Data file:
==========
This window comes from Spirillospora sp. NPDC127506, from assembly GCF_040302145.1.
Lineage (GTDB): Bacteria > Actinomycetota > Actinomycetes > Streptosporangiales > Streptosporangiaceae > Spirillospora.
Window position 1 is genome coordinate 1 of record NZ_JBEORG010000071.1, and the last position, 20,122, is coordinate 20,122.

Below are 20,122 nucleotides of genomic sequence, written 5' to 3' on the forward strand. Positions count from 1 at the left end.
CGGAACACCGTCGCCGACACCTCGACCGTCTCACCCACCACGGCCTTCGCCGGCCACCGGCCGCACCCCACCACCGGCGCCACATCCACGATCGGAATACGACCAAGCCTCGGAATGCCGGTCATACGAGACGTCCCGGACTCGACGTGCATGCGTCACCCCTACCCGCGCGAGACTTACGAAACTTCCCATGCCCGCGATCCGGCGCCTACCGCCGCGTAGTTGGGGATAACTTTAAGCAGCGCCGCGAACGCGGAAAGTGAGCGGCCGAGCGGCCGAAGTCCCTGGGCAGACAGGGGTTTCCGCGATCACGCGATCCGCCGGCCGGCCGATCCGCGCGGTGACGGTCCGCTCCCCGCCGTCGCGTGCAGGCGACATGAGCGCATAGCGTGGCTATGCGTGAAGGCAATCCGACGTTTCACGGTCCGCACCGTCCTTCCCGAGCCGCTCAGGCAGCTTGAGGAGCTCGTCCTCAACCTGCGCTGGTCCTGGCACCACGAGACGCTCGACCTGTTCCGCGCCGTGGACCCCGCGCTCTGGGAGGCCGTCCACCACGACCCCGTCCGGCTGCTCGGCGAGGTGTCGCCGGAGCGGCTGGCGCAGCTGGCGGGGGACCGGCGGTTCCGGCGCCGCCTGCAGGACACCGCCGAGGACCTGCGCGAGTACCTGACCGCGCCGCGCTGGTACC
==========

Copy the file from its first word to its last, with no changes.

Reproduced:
This window comes from Spirillospora sp. NPDC127506, from assembly GCF_040302145.1.
Lineage (GTDB): Bacteria > Actinomycetota > Actinomycetes > Streptosporangiales > Streptosporangiaceae > Spirillospora.
Window position 1 is genome coordinate 1 of record NZ_JBEORG010000071.1, and the last position, 20,122, is coordinate 20,122.

Below are 20,122 nucleotides of genomic sequence, written 5' to 3' on the forward strand. Positions count from 1 at the left end.
CGGAACACCGTCGCCGACACCTCGACCGTCTCACCCACCACGGCCTTCGCCGGCCACCGGCCGCACCCCACCACCGGCGCCACATCCACGATCGGAATACGACCAAGCCTCGGAATGCCGGTCATACGAGACGTCCCGGACTCGACGTGCATGCGTCACCCCTACCCGCGCGAGACTTACGAAACTTCCCATGCCCGCGATCCGGCGCCTACCGCCGCGTAGTTGGGGATAACTTTAAGCAGCGCCGCGAACGCGGAAAGTGAGCGGCCGAGCGGCCGAAGTCCCTGGGCAGACAGGGGTTTCCGCGATCACGCGATCCGCCGGCCGGCCGATCCGCGCGGTGACGGTCCGCTCCCCGCCGTCGCGTGCAGGCGACATGAGCGCATAGCGTGGCTATGCGTGAAGGCAATCCGACGTTTCACGGTCCGCACCGTCCTTCCCGAGCCGCTCAGGCAGCTTGAGGAGCTCGTCCTCAACCTGCGCTGGTCCTGGCACCACGAGACGCTCGACCTGTTCCGCGCCGTGGACCCCGCGCTCTGGGAGGCCGTCCACCACGACCCCGTCCGGCTGCTCGGCGAGGTGTCGCCGGAGCGGCTGGCGCAGCTGGCGGGGGACCGGCGGTTCCGGCGCCGCCTGCAGGACACCGCCGAGGACCTGCGCGAGTACCTGACCGCGCCGCGCTGGTACC